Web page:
To manually trigger a workflow, use the workflow_dispatch event. You can manually start a workflow run using the GitHub API, GitHub CLI, or GitHub browser interface. For more information, see "Manually running a workflow."

on: workflow_dispatch

By now, you are finally done with your whole automation! Congrats 🎉 Let’s continue with releasing it.

As an example, this is how it looked for my release:

Example of releasing a version on GitHub

4) Releasing to Maven Central

First of all, login into the Nexus Repository Manager:


If you aren’t sure which one you are using, look into your build.gradle file and verify which releaseRepo you have specified in the publishing/repositories definition block.

You are four clicks away from publishing to Maven Central. What you have to do is to verify what the GitHub Action Workflow has uploaded, and if you agree, then to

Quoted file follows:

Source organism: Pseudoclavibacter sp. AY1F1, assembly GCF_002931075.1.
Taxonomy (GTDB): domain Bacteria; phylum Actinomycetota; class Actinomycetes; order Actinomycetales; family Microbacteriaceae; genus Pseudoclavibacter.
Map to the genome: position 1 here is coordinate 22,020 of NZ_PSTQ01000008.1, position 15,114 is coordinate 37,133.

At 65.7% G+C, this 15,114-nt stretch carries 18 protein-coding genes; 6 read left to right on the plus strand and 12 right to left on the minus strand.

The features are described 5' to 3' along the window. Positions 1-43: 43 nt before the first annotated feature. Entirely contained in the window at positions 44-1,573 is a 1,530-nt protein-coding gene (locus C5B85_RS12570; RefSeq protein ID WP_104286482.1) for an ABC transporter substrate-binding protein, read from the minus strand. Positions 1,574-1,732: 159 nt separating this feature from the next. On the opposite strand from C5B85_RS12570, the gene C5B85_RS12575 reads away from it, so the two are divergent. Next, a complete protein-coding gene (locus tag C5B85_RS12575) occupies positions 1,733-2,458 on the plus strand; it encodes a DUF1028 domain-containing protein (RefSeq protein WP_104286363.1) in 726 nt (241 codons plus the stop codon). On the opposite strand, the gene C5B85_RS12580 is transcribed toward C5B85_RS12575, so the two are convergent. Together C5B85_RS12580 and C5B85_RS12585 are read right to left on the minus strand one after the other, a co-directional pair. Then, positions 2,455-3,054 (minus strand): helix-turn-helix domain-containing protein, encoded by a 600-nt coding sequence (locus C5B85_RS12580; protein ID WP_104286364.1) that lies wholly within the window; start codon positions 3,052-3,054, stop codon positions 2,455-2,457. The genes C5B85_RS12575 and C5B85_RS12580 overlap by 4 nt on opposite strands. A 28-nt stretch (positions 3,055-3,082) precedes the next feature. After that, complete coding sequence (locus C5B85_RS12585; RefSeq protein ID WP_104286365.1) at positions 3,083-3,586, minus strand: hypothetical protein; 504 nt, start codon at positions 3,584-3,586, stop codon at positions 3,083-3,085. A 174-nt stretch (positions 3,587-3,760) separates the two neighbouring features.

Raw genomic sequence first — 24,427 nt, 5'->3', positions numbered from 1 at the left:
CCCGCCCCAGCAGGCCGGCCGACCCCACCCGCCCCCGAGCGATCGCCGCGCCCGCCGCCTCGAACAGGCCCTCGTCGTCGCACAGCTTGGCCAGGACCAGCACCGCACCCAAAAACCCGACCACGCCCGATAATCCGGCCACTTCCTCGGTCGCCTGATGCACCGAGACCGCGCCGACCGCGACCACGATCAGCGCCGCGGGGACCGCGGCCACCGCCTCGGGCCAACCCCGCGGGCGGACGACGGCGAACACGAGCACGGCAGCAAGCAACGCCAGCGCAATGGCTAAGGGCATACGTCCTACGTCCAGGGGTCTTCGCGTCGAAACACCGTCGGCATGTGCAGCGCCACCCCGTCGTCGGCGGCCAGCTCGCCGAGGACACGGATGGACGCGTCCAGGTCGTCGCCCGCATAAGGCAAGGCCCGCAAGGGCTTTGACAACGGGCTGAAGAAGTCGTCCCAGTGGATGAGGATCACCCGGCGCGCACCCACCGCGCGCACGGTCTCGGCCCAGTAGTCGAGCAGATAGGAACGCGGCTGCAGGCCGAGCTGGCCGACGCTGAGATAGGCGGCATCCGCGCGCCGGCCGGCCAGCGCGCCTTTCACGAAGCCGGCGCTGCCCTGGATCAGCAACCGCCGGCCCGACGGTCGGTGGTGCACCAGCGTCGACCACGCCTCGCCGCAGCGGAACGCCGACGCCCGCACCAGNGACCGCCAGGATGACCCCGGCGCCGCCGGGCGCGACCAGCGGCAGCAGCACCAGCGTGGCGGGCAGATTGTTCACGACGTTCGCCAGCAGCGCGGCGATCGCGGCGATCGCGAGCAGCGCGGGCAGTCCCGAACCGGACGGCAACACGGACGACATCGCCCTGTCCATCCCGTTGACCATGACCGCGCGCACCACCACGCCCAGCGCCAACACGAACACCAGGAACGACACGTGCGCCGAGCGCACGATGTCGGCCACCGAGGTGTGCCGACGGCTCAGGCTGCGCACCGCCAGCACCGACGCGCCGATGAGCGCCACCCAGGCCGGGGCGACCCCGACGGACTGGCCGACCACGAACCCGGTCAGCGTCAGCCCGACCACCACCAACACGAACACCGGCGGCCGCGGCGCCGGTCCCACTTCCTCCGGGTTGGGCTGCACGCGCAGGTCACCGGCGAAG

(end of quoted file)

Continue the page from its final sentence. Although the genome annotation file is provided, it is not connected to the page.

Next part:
• close the staging repository
  • release the staging repository

Following is how this looked for my recent release as reference:

Closing staging repository
Confirming to close the staging repository
Releasing the staging repository
Confirming to release the staging repository

If you would like to understand what’s happening under the hood here, have a look at my previous guide, and read section “3 Publishing to Maven Central”

That’s it; we’re done 😎

Details, Explanations, Further Topics, Common Errors

What is an armored GPG key export?